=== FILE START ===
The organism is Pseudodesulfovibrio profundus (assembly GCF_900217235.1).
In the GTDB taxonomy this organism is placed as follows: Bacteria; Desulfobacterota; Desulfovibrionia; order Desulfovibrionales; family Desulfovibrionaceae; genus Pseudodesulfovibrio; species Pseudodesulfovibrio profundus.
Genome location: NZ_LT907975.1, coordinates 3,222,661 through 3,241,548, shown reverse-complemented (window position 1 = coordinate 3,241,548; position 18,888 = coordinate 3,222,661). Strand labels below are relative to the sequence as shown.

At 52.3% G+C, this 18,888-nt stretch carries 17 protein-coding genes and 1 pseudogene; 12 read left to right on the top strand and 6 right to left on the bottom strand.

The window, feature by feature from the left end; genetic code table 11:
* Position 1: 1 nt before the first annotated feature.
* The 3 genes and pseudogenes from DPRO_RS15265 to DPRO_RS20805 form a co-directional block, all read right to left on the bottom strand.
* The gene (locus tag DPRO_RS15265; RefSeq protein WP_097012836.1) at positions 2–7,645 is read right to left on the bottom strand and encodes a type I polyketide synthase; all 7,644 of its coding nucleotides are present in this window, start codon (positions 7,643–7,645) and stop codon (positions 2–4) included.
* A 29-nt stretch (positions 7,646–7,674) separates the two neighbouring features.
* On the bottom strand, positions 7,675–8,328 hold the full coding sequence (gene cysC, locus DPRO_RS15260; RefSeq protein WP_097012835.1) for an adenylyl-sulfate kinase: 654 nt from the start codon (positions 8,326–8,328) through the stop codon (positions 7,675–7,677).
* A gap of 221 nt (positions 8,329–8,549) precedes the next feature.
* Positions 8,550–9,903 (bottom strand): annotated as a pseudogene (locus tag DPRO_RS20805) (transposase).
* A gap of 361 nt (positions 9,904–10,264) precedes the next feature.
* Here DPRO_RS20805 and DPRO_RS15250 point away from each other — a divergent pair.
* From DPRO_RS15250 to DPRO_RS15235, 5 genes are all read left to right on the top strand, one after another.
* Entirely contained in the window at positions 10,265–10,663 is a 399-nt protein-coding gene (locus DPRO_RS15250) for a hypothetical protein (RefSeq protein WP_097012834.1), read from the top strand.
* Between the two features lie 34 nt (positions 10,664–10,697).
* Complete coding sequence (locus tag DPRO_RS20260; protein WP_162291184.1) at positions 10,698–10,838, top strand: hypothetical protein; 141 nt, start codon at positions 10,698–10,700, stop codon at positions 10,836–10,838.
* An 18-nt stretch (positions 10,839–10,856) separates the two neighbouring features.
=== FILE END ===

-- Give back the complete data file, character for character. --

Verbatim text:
The organism is Pseudodesulfovibrio profundus (assembly GCF_900217235.1).
In the GTDB taxonomy this organism is placed as follows: Bacteria; Desulfobacterota; Desulfovibrionia; order Desulfovibrionales; family Desulfovibrionaceae; genus Pseudodesulfovibrio; species Pseudodesulfovibrio profundus.
Genome location: NZ_LT907975.1, coordinates 3,222,661 through 3,241,548, shown reverse-complemented (window position 1 = coordinate 3,241,548; position 18,888 = coordinate 3,222,661). Strand labels below are relative to the sequence as shown.

At 52.3% G+C, this 18,888-nt stretch carries 17 protein-coding genes and 1 pseudogene; 12 read left to right on the top strand and 6 right to left on the bottom strand.

The window, feature by feature from the left end; genetic code table 11:
* Position 1: 1 nt before the first annotated feature.
* The 3 genes and pseudogenes from DPRO_RS15265 to DPRO_RS20805 form a co-directional block, all read right to left on the bottom strand.
* The gene (locus tag DPRO_RS15265; RefSeq protein WP_097012836.1) at positions 2–7,645 is read right to left on the bottom strand and encodes a type I polyketide synthase; all 7,644 of its coding nucleotides are present in this window, start codon (positions 7,643–7,645) and stop codon (positions 2–4) included.
* A 29-nt stretch (positions 7,646–7,674) separates the two neighbouring features.
* On the bottom strand, positions 7,675–8,328 hold the full coding sequence (gene cysC, locus DPRO_RS15260; RefSeq protein WP_097012835.1) for an adenylyl-sulfate kinase: 654 nt from the start codon (positions 8,326–8,328) through the stop codon (positions 7,675–7,677).
* A gap of 221 nt (positions 8,329–8,549) precedes the next feature.
* Positions 8,550–9,903 (bottom strand): annotated as a pseudogene (locus tag DPRO_RS20805) (transposase).
* A gap of 361 nt (positions 9,904–10,264) precedes the next feature.
* Here DPRO_RS20805 and DPRO_RS15250 point away from each other — a divergent pair.
* From DPRO_RS15250 to DPRO_RS15235, 5 genes are all read left to right on the top strand, one after another.
* Entirely contained in the window at positions 10,265–10,663 is a 399-nt protein-coding gene (locus DPRO_RS15250) for a hypothetical protein (RefSeq protein WP_097012834.1), read from the top strand.
* Between the two features lie 34 nt (positions 10,664–10,697).
* Complete coding sequence (locus tag DPRO_RS20260; protein WP_162291184.1) at positions 10,698–10,838, top strand: hypothetical protein; 141 nt, start codon at positions 10,698–10,700, stop codon at positions 10,836–10,838.
* An 18-nt stretch (positions 10,839–10,856) separates the two neighbouring features.